The Backwards Backup Plan
By: Stephanie Wiederin 
Student Writer for The Journal of Gender, Race & Justice, Volume 18 

State lawmakers in Utah are pushing forward a bill that would allow the state to execute individuals by firing squad if the state cannot come up with the requisite lethal injection drugs. Utah’s Governor Gary Herbert stated that he is “leaning toward” signing this bill even though he prefers utilizing the lethal injection method. But with the recent state of lethal injection drug affairs, states are searching far and wide for a back up method to carry out the capital punishments they are charged with executing.

Utah legislators approved the bill last week, becoming the latest state to consider alternative methods of execution in the face of lethal injection drug shortages. In early February, Oklahoma lawmakers put forward a bill that would make Oklahoma the first state to use “nitrogen hypoxia,” as a backup execution method if the U.S. Supreme Court finds Oklahoma’s current three-drug lethal injection method unconstitutional. In the previous year, Tennessee passed a law to bring back the electric chair in the face of the lethal injection drug scarcities.  In both Tennessee and Utah, eligible inmates already had the option of choosing either the firing squad, as in Utah’s case, or the electric chair in Tennessee. The new laws take the decision from the condemned’s hands and instead allows for the new methods to be utilized without consent in situations of lethal injection drug shortages.

With the recent controversies surrounding lethal injections, it isn’t any surprise that states are looking for new methods to carry out executions. The last few years have seen major changes to the death penalty field, much of it stemming from European manufacturers banning the use of their drugs in executions. In April of 2014, the death penalty made headlines once again with a botched lethal injection execution in Oklahoma, the first under the state’s new three-drug cocktail solution. Witnesses stated that they saw Clayton Lockett, convicted murderer and rapist, convulsing on the gurney, breathing heavily, while trying to speak. The entire process took 43 minutes after officials administered the drugs.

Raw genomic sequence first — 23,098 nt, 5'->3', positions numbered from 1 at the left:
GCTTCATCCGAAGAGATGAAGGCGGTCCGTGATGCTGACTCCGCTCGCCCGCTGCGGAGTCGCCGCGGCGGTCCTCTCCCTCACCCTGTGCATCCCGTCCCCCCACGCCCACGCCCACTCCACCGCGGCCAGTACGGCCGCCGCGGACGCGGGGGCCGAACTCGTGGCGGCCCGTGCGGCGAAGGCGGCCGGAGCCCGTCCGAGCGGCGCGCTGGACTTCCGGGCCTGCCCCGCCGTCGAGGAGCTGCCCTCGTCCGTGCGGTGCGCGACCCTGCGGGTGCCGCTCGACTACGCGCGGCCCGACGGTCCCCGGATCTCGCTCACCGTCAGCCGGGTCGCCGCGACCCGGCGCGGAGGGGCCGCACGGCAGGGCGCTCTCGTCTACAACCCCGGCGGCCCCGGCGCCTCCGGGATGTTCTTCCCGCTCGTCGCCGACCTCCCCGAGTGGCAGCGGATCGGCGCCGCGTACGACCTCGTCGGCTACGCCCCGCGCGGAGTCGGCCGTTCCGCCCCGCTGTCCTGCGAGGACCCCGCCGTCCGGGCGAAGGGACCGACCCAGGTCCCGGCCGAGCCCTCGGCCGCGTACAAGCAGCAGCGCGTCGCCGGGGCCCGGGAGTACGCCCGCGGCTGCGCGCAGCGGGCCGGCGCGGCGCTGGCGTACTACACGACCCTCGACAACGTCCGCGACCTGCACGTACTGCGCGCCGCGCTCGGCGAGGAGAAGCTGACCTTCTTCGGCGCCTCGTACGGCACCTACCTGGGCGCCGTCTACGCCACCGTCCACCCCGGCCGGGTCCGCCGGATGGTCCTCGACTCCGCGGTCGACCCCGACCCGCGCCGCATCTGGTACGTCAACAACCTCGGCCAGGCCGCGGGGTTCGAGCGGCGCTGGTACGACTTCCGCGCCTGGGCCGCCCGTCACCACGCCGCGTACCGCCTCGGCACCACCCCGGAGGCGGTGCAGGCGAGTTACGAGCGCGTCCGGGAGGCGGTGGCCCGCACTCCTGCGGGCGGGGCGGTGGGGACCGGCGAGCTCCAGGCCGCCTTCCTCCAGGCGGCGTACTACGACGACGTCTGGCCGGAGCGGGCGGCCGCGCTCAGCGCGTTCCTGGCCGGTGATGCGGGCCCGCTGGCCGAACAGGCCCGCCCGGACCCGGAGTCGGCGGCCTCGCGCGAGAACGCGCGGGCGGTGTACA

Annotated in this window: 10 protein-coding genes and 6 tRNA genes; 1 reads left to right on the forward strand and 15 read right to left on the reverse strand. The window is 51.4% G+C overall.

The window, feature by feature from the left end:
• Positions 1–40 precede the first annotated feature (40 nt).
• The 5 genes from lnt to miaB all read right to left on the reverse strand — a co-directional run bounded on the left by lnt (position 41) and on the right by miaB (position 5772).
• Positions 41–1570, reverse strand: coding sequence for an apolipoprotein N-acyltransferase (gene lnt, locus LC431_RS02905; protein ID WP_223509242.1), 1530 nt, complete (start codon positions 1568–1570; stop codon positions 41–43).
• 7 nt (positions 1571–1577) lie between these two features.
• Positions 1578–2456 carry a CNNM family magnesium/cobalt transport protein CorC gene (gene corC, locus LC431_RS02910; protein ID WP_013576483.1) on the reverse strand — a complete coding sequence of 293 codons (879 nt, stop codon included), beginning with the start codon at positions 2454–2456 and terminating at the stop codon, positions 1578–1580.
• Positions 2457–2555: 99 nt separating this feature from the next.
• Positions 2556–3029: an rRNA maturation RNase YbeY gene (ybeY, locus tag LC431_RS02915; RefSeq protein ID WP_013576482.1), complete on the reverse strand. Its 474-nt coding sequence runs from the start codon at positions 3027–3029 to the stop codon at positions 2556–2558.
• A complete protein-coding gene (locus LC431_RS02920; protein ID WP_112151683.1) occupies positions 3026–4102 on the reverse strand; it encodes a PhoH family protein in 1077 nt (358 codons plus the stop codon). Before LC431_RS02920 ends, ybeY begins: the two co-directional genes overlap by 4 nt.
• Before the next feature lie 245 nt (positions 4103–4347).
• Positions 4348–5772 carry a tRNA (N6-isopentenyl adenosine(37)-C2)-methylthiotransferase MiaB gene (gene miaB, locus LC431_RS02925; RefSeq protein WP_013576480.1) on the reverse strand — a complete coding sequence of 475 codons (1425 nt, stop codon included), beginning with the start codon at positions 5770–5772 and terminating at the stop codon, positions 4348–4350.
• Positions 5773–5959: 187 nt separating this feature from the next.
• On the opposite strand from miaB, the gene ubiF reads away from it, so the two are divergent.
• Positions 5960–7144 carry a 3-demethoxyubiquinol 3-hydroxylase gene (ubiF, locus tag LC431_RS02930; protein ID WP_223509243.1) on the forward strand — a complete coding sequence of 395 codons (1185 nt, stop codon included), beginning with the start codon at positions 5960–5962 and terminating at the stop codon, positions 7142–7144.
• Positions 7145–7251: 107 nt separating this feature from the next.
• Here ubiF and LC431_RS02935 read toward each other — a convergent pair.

Since then, numerous other executions have gone awry, making 2014 the worst year in lethal injection history.  As each botched execution made headlines, outrage followed. Hoping to combat these concerns, as well as the restrictive drug shortages, states have moved towards implementing new execution methods, such as those stated above.  All of this has roused a new round of debates surrounding not only the methods of capital punishment, but also whether or not we should have capital punishment at all.

As the execution methods become more disastrous, painful, and gruesome, society’s backlash only deepens. Lethal injection, once considered the humane method of execution, can no longer claim that title. Constitutional rights are being violated by states experimenting with ragtag drug mixtures.  As a society, we need be critical of the backwards steps that states are taking in order to continue carrying out executions, when perhaps we need to rally together and start calling for states to cease executions altogether.